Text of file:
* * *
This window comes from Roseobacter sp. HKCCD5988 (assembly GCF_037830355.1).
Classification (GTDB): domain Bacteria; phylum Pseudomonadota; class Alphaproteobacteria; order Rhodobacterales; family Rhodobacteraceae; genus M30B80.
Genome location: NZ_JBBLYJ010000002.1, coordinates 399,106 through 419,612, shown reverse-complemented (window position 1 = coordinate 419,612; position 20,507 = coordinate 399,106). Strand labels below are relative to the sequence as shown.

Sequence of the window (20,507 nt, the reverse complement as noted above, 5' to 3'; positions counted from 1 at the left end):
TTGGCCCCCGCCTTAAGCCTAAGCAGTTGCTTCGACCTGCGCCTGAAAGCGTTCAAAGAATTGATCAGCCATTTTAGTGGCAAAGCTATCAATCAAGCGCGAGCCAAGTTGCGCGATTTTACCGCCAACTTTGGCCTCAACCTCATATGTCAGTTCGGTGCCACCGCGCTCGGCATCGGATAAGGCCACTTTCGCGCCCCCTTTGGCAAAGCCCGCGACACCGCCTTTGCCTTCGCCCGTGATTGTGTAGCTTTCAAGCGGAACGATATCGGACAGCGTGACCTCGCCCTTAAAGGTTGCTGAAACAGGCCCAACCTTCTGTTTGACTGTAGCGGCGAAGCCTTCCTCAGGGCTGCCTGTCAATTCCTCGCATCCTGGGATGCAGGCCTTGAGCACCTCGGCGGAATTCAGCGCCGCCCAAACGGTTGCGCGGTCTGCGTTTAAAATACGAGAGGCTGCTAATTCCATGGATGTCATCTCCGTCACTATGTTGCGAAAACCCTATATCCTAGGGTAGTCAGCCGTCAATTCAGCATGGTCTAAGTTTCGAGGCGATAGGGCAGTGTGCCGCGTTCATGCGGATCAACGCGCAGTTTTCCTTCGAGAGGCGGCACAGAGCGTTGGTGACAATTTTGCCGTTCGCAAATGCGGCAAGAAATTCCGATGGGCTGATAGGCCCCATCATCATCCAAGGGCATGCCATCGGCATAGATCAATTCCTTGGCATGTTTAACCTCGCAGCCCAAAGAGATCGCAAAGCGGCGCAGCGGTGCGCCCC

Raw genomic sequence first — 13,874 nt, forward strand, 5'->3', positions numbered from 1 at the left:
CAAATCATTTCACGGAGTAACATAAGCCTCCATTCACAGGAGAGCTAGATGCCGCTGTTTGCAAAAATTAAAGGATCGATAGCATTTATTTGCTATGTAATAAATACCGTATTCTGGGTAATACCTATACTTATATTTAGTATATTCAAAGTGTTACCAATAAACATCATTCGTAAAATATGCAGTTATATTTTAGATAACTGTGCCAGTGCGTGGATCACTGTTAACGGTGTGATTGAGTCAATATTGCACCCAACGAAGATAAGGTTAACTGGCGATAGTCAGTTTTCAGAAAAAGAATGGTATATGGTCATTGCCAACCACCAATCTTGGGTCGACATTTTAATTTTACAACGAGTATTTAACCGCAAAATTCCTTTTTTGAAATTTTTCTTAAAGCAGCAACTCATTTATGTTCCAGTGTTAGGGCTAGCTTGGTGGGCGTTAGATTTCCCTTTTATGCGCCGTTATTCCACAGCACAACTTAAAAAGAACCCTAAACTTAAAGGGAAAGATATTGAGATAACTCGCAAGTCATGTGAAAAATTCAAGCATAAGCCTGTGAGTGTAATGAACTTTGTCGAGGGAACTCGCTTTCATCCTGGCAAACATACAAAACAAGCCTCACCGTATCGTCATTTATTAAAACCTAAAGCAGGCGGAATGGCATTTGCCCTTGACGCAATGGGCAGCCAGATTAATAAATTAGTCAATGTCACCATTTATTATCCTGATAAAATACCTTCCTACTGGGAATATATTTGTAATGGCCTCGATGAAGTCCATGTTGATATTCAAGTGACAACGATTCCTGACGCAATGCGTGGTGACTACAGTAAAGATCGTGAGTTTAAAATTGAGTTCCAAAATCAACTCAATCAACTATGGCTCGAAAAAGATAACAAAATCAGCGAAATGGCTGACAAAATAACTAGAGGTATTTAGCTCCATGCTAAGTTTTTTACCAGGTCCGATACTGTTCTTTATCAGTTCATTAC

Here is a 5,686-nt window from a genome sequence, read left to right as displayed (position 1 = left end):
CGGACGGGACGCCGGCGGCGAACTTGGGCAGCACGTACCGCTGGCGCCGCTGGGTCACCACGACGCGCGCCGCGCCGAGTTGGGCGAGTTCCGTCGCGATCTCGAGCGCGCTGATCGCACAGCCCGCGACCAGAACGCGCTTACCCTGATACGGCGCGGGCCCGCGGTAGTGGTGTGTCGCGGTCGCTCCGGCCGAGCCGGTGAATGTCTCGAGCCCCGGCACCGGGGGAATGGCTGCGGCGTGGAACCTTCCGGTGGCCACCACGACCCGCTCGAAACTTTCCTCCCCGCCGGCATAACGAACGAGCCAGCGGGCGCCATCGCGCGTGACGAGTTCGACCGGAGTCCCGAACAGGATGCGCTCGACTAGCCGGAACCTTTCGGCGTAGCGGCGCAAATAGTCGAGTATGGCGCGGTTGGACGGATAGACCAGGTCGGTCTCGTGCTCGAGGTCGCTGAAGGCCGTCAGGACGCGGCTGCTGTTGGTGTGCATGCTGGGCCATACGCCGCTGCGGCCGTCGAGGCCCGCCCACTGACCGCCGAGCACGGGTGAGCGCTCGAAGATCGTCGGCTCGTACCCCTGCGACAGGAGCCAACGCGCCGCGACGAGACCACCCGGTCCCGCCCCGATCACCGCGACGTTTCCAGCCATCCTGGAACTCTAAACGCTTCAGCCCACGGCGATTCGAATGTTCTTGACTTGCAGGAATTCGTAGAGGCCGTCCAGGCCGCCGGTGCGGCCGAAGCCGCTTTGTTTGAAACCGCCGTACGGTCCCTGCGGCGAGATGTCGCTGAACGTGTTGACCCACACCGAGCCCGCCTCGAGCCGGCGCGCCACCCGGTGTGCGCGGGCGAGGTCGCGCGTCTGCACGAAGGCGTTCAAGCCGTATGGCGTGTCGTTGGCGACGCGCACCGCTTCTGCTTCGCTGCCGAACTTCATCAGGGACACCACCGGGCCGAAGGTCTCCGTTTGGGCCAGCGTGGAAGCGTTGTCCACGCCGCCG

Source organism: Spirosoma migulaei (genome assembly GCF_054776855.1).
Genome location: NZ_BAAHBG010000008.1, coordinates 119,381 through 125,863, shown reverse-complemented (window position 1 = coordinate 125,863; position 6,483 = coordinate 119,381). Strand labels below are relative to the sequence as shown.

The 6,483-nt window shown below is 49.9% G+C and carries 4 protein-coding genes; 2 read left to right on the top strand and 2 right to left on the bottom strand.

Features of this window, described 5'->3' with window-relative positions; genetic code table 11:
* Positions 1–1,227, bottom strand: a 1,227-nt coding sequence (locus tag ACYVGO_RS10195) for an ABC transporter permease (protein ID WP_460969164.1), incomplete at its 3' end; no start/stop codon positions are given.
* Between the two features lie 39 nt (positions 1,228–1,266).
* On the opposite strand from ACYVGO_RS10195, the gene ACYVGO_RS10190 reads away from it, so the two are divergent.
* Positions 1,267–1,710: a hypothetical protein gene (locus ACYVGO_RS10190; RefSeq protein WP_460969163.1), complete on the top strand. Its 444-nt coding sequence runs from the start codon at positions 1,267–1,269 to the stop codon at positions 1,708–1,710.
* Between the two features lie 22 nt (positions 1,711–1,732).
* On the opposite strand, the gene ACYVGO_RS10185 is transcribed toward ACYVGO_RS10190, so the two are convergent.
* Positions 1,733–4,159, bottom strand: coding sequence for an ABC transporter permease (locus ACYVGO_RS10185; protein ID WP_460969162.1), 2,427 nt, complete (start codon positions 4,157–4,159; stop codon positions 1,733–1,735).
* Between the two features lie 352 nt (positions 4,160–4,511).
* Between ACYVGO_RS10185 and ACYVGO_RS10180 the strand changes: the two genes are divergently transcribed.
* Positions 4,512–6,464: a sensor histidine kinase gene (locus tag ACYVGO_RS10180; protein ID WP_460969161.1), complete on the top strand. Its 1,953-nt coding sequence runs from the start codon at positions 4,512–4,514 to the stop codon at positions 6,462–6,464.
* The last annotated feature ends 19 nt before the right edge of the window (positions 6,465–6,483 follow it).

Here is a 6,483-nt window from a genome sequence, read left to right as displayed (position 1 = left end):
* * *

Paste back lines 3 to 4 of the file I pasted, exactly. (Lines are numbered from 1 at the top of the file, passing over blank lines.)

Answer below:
Genome location: NZ_JBBLYJ010000002.1, coordinates 399,106 through 419,612, shown reverse-complemented (window position 1 = coordinate 419,612; position 20,507 = coordinate 399,106). Strand labels below are relative to the sequence as shown.

Sequence of the window (20,507 nt, the reverse complement as noted above, 5' to 3'; positions counted from 1 at the left end):